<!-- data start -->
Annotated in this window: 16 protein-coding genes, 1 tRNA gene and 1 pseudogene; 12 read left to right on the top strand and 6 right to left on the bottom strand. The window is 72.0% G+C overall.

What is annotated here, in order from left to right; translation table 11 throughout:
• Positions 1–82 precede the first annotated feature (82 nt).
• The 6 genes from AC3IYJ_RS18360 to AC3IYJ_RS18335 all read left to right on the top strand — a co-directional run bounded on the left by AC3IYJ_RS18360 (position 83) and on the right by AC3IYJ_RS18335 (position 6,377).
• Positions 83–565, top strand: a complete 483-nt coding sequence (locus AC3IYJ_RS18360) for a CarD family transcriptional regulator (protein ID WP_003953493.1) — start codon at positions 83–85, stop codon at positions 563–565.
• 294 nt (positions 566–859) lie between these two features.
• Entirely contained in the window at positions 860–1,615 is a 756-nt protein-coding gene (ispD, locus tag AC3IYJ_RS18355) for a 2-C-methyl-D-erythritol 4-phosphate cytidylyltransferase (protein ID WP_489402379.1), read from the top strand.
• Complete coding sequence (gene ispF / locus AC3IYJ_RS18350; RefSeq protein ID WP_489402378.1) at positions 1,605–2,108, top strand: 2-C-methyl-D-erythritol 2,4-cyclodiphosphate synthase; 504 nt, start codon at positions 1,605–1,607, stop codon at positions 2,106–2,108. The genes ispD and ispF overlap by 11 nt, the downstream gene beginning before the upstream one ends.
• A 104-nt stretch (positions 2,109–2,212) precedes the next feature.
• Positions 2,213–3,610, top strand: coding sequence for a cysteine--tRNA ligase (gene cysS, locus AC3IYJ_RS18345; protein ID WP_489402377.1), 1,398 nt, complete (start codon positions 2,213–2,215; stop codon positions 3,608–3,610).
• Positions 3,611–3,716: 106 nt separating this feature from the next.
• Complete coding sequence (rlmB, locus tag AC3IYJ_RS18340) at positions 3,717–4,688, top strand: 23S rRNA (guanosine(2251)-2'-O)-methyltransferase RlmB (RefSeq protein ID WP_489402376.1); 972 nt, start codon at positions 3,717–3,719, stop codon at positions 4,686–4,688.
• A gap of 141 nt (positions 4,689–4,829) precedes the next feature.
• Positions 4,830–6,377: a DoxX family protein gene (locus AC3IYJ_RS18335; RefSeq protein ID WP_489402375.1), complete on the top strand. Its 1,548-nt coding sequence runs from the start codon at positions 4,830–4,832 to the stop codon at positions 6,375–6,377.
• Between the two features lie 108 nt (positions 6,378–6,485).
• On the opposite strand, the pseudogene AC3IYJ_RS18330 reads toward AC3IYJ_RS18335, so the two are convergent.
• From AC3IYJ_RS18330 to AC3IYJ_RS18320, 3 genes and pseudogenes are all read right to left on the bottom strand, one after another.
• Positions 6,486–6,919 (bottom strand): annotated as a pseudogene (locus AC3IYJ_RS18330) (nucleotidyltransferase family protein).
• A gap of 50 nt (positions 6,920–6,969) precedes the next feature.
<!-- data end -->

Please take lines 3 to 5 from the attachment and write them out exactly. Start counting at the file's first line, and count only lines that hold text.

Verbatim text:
• Positions 1–82 precede the first annotated feature (82 nt).
• The 6 genes from AC3IYJ_RS18360 to AC3IYJ_RS18335 all read left to right on the top strand — a co-directional run bounded on the left by AC3IYJ_RS18360 (position 83) and on the right by AC3IYJ_RS18335 (position 6,377).
• Positions 83–565, top strand: a complete 483-nt coding sequence (locus AC3IYJ_RS18360) for a CarD family transcriptional regulator (protein ID WP_003953493.1) — start codon at positions 83–85, stop codon at positions 563–565.